Between the blockbusting AAA shooters and yearly line up of sports games, EA Originals has found a pleasant niche within the publishers line up. There’s a distinctly Swedish flavour to the programme thus far, with Unravel (technically a predecessor to the programme), A Way Out and Fe all coming from Swedish developers. Nothing has changed about that with this year’s Originals announcement, with Coldwood Interactive returning with Unravel Two and more Yarnys than you can shake a stick at. Oh, and it’s out today!
Where the first game was a rather isolated, lonely story of loss and love, of memories that took you to various Swedish environments, Unravel Two is more about kindling a new relationship, of finding joy and companionship.
Sitting alongside and playing the game with Coldwood’s Martin Sahlin, he said, “What we were going for, instead of being stuck to the past and instead of making this very sentimental game, we wanted to make a game about starting over and essentially making something new. A lot of the old game was about old age, old love and old wounds, but we figured that we’d just do the exact opposite this time around and focus on youth and new things and just building instead of mapping the past.
“The whole game is played with two characters. It’s all about crafting that new bond and trying to keep up with the spark that you lost. It’s essentially like being friends with yourself, I guess?” he laughed.
Whether you play solo or in co-op, there are two Yarnys on screen at all times, bound together by their trailing yarns in a newfound friendship at the start of the game – it did remind me a little bit of Avatar as they did so. The yarn is still at the heart of many of the game’s puzzles, but having two connected Yarnys adds a new dimension to how the game plays. If in solo, you’ll often be merging the two Yarnys into one, ending up with a nice irregularly striped hybrid as you run around, and while co-op players will typically be exploring the levels alongside each other, you can still combine them and hand control over to one or the other.
“That yarn between you kind of becomes your lifeline,” Martin said, “so you’ll be climbing from each other or swinging from each other, things like that. The other character is essentially your anchor and so wherever you put them, that’s a safe spot for you to return to and you can always come back to.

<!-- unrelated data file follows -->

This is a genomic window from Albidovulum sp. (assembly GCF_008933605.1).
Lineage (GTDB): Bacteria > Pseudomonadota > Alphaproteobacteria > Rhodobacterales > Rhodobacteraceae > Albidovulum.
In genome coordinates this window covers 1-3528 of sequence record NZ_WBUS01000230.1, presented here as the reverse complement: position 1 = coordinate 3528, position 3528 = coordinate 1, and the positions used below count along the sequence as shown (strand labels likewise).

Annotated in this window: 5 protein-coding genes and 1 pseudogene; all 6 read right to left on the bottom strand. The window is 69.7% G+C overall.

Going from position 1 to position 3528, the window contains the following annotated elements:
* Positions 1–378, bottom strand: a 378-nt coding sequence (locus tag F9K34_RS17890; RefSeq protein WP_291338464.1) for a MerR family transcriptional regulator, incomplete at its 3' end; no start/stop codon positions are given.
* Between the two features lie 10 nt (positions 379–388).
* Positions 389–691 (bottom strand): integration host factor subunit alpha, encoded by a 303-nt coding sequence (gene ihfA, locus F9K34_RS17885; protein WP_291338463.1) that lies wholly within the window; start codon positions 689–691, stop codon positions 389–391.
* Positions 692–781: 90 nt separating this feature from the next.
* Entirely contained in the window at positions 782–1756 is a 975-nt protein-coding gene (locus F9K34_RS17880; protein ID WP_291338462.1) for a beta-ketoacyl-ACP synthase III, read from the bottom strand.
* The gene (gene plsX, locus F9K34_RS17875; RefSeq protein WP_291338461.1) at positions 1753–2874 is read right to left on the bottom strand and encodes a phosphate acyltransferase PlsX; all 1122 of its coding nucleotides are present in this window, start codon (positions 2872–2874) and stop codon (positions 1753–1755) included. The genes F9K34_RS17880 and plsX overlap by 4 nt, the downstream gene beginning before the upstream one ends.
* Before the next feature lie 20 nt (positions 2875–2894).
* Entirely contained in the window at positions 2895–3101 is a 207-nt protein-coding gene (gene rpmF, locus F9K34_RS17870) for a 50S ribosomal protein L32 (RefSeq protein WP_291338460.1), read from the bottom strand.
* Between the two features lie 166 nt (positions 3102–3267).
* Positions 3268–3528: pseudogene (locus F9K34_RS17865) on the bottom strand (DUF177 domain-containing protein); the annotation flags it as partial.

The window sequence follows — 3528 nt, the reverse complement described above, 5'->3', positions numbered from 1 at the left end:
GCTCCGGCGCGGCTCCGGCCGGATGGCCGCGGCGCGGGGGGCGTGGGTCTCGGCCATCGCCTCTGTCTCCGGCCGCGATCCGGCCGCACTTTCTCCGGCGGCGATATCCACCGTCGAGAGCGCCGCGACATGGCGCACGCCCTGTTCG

“There’s some symbolism in that, but also it’s just very convenient and fun to play with. I think that was a very big focus for us this time around, to make it more fun to play. It’s not the same sentimental experience as it was the first time, but I think ‘joyous’ is the word we ended up on? It’s about just having lots of fun together and doing some dangerous and occasionally exciting things.”
One nice touch is that Yarny is now quite customisable. You can pick a different colour of yarn, a different head shape and different eyes for the little guys, and this then defines how the combined characters look in the game. Asking Martin for his favourite colour combos, he said, “I like making it a little bit tricky, so I like to pick the darker colours so all the interface things like the markers that show you the lasso range become a bit more subtle and discrete. That’s why I like the greys, because that makes the game look the cleanest, like a grey and an orange, maybe?”
Many of the puzzles require both Yarnys to work together. Getting around often relies on the players leapfrogging past each other, using one Yarny as a point from which the other can swing to gain momentum, pushing things around so that one of you can get up to higher places and so on. It feels natural and fluid to work together like this, though I suspect it will feel noticeably more methodical when playing solo, as you move one yarny, switch and then move the other. You’re not doing anything fundamentally different, but the atmosphere will shift.